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Curing Insomnia with Chandler Jewels

Lake Macquarie’s Chandler Jewels has worked with Dro Kenji, Manu Crooks, BLESSED and more as a producer, but his debut mixtape Insomnia showcases his many other talents. We caught up with Chandler to chat about Insomnia, the importance of community, embracing mortality and more.

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“It’s where everything started”

20-year-old African/Australian producer Chandler Jewels is telling us about growing up in Lake Macquarie, a regional city in New South Wales’ Hunter region (and home to Australia’s largest coastal saltwater lake, for those playing at home). He’s just released his debut mixtape, Insomnia, and it’s a project that showcases his many talents, having already made a name for himself as a producer. Chandler produced, wrote, performed and mixed the songs on Insomnia, giving him the space to open up about the sacrifices he’s made and the successes that he’s enjoyed throughout his musical journey so far. Starting out as an EDM fanatic before discovering the world of hip-hop, all these moments have led him to where he is today.

Insomnia is Chandler’s first project, and it’s a journey through his mind. From the opening moments of ‘Self-Luv (Intro)’, kaleidoscopic soundscapes spring forth, featuring synths that are as sparkling as they are sinister and drums that are both hypnotic and insistent. Chandler’s flows are confident at times, like on the thumping ‘Homemade’, while he shows vulnerability during the project’s introspective moments, including on the heartfelt ‘End Now’. Drawing from his EDM beginnings, which he liberally mixes with a healthy dose of hip-hop influences, Insomnia sets the record straight. Chandler’s not just a producer: he’s an artist, through and through.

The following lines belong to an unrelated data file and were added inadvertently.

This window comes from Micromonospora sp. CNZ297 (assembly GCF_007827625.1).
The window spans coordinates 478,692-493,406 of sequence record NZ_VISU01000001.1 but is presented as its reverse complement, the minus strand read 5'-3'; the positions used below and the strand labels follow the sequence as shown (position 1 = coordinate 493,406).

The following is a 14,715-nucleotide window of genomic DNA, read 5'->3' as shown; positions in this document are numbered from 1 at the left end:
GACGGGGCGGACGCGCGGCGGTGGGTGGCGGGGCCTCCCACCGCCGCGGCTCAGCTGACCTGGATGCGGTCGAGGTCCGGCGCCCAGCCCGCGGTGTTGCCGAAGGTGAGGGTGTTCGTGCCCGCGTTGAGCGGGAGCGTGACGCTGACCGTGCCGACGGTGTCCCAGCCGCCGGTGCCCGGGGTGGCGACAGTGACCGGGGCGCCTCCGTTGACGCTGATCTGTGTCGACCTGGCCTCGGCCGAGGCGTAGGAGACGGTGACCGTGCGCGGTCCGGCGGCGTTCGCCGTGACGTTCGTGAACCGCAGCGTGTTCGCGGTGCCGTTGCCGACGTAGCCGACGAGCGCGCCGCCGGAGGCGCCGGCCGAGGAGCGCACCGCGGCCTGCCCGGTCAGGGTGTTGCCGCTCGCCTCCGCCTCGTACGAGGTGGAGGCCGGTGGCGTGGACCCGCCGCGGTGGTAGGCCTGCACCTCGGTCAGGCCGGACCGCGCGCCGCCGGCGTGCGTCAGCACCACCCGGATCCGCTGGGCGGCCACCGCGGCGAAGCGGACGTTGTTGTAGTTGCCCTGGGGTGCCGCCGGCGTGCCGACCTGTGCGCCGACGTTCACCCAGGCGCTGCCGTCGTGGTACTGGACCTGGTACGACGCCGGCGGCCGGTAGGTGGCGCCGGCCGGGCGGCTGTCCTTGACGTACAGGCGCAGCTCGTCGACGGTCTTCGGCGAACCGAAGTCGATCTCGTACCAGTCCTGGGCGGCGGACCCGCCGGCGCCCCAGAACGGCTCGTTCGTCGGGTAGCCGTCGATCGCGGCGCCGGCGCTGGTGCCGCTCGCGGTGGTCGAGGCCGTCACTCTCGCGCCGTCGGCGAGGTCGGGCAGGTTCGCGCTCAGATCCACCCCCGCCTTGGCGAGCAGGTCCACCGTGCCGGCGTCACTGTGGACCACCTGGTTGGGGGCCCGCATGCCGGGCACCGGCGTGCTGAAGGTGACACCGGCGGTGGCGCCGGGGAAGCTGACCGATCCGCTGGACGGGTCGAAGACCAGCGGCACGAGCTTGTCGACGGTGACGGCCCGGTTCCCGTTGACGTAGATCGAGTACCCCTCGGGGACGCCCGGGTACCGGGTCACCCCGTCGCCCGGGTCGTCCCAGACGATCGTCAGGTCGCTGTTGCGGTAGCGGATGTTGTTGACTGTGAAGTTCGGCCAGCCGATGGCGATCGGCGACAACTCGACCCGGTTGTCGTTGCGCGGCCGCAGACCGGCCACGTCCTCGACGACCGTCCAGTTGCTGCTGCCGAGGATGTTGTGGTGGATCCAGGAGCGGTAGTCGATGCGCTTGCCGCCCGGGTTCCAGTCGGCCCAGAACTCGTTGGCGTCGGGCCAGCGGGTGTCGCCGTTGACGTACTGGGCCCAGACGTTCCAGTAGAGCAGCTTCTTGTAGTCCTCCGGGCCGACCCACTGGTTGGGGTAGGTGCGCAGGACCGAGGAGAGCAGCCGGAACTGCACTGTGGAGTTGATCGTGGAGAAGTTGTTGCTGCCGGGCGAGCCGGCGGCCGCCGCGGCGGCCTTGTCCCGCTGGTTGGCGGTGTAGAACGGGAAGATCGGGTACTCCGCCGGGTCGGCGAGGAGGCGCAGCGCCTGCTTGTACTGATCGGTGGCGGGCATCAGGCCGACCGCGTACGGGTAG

His love of music–throughout our conversation, he refers to it as an “obsession”–stems from his experiences growing up in the Lake, as it’s known colloquially. Chandler dedicates a track on Insomnia to the area, with the aptly named ‘The Lake’ featuring lyrics like “When I hit the block I’ve got the chains out/Never thought I’d make it from the Lake, wow”. As a 10-year-old growing up in Lake Macquarie, he explains, he and his friends were listening to EDM and house music. Reflecting on the past, he says that hearing Skrillex’s seminal Scary Monsters and Nice Sprites EP inspired him to start making music. “Since a kid, it’s occurred to me, ‘oh, this is what I’m gonna do for the rest of my life,’” he reminisces. He’s also a big fan of Flume: his artist name is a combination of his first name and a reference to ‘Jewels’, a track from Flume’s 2019 project Hi, This Is Flume. Despite a pivot to hip-hop, Chandler’s never forgotten his EDM roots–which shine through on Insomnia.

When we speak, Insomnia has been out for a few days, and he’s used this time to reflect on his achievement. “A lot of people congratulate me on this album,” he explains. “They hear the project, they hear how it sounds, how it’s mixed, how it’s produced, how it’s written. But the only reason it’s at that level is because I’ve had to sacrifice and suffer and go through the amount of tireless hours, hard work and dedication and pure love and passion for the music. That’s what it’s all really about. It’s the love for music and the pros and cons that come with that.”